Jon Farr

Jon Farr

Interview courtesy the Utah State Roller Club

 

Jon Farr and Blake Coates

Tell us about yourself, how long with rollers?

I grew up in south Utah County, Payson. Graduated from USU in Logan and have been living/working in Idaho since. I work for USDA wildlife services to protect agriculture/livestock from damage by wildlife/predators. I have 5 kids ages 13-20.

I had pigeons as a boy, started out with racers. Within a few weeks, I was nearly wiped out by house cats. I sent a few on some distance races, but as a boy I didn’t train hard enough to excel. I couldn’t ride my bike that far. I got a pair of rollers when I was about 14 and the next year got a whole loft of them. I have no idea if they were good or not. When I got into high school and sports, the birds took a back seat.

I got into rollers this time as a result of telling my kids about boyhood experiences. They all wanted to get some pigeons too. I told the kids they could pick what kind they wanted. Of course with 5 kids, they chose 5 different varieties. I decided to get some rollers at the same time. Being the good father that I am not, I overrode my kids want to have pets with my desire to be competitive. They lost interest (due to my interference) and I inherited the loft.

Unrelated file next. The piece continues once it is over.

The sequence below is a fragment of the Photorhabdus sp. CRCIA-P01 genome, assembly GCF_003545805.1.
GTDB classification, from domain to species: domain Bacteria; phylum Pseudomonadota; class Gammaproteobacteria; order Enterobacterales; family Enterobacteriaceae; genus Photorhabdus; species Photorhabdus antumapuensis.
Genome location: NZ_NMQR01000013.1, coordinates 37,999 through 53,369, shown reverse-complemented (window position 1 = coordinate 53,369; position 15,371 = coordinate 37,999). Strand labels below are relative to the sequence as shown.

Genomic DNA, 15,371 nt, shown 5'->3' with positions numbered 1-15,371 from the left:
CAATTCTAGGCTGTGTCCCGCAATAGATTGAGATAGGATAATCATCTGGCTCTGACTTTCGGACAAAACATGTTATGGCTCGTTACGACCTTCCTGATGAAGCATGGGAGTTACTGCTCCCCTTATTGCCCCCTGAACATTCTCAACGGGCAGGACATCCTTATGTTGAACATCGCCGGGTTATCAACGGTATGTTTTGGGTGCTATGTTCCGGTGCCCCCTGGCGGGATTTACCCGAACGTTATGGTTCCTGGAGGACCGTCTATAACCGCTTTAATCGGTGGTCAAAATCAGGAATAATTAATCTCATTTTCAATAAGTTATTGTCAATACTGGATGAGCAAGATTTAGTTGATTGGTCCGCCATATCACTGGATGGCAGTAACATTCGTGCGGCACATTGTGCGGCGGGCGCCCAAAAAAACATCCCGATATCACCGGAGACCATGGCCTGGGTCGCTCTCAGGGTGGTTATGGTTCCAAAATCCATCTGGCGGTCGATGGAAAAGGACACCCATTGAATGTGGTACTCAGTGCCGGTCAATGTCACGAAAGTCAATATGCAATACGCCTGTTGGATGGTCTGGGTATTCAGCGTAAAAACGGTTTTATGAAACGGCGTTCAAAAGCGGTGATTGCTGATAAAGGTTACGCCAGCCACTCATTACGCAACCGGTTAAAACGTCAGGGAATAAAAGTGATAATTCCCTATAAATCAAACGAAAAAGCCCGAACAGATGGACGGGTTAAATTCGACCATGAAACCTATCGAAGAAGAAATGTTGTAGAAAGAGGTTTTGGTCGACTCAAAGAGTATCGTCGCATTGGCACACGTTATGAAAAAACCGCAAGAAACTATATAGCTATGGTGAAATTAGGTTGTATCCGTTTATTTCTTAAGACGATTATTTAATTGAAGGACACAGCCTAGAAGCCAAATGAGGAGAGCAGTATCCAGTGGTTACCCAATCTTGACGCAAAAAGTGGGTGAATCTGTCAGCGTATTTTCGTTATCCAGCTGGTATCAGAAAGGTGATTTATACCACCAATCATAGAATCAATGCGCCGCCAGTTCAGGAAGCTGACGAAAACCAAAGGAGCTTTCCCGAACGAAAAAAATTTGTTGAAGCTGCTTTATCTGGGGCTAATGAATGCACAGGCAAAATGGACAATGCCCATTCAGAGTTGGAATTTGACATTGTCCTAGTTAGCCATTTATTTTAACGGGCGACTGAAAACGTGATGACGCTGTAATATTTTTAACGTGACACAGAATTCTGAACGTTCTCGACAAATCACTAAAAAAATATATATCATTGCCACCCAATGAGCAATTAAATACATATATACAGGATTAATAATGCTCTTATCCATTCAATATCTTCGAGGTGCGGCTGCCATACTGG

I got my first rollers in 2000 from Dennis Briggs and Dirk Deboer. They were a line down from the Telstar hen of Jim Gilespe in Boise. I dabbled in a few other families over the years until 2005-6. I had a severe Chlamydia outbreak at my loft and lost all my kitbirds and about ½ my brood stock. To get restarted I got Starley bred birds from Adam Hill, Rod Forbush, Brent Martindale and others. These I bred to what I had left of the Deboer birds, to get the birds I am using now. The loss hurt badly but in the long run it helped my program move forward, thanks to generous friends. I bought a loft from a man in Idaho in 2007 of Easley/Starley birds that contributed to what I have now too.